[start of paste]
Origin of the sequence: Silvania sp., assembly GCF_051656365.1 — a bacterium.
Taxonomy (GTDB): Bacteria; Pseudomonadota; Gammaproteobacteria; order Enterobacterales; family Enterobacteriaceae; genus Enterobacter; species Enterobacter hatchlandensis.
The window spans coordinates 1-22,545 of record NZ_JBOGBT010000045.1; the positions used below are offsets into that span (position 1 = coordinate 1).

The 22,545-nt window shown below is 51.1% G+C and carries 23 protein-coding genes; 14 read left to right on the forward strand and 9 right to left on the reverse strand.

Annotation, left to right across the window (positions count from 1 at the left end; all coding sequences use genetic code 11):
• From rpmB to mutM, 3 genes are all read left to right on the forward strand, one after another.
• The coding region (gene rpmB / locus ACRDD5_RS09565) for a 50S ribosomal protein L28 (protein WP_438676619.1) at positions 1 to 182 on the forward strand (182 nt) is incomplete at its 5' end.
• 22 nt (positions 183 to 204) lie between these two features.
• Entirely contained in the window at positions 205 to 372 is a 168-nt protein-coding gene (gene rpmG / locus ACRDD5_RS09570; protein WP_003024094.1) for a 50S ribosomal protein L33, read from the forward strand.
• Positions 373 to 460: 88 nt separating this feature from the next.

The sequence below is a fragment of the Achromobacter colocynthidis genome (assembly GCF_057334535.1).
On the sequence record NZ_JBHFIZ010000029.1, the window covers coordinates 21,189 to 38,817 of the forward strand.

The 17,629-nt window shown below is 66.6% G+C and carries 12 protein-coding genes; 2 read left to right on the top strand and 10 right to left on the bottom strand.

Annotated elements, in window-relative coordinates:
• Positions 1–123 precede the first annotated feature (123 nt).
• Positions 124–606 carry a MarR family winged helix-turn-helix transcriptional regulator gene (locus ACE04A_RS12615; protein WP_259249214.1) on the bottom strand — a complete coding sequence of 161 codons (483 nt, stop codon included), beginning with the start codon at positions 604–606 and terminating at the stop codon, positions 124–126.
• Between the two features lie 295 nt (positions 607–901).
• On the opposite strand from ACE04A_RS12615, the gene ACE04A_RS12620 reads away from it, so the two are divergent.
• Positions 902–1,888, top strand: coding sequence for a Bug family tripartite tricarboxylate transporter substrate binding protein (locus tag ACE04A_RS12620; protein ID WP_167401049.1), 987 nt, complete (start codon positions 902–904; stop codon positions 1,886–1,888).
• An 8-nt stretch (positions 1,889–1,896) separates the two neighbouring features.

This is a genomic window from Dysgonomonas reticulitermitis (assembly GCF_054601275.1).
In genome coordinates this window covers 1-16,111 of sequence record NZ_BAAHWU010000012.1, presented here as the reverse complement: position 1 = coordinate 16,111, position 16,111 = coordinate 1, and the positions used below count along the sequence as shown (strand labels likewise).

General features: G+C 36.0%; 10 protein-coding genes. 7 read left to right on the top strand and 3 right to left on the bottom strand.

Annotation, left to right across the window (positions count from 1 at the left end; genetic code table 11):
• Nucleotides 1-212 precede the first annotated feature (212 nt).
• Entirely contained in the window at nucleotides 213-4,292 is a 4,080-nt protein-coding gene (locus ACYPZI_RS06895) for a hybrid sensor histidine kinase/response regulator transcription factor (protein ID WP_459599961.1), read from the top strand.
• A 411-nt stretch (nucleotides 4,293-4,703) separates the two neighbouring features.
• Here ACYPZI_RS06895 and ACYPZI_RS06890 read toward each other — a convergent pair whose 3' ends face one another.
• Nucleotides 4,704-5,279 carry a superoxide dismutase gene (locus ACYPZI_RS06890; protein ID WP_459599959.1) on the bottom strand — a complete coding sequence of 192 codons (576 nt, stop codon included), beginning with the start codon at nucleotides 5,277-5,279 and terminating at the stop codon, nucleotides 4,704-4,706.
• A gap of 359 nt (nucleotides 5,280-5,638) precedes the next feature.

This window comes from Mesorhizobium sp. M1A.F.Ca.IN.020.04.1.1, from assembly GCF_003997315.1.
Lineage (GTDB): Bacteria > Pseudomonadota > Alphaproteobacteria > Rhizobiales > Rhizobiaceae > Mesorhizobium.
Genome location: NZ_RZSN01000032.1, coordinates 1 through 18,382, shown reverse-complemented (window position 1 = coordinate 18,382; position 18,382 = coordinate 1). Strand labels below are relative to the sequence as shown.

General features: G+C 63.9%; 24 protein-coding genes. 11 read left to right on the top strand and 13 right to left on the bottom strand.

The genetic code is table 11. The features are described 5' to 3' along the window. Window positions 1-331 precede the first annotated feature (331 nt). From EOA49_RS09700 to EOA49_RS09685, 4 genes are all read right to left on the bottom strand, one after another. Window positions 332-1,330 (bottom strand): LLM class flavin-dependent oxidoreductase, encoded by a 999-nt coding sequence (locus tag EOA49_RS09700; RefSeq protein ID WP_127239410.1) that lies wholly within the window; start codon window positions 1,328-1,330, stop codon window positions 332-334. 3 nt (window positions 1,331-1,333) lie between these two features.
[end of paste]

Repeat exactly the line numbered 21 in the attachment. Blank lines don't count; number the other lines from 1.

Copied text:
This is a genomic window from Dysgonomonas reticulitermitis (assembly GCF_054601275.1).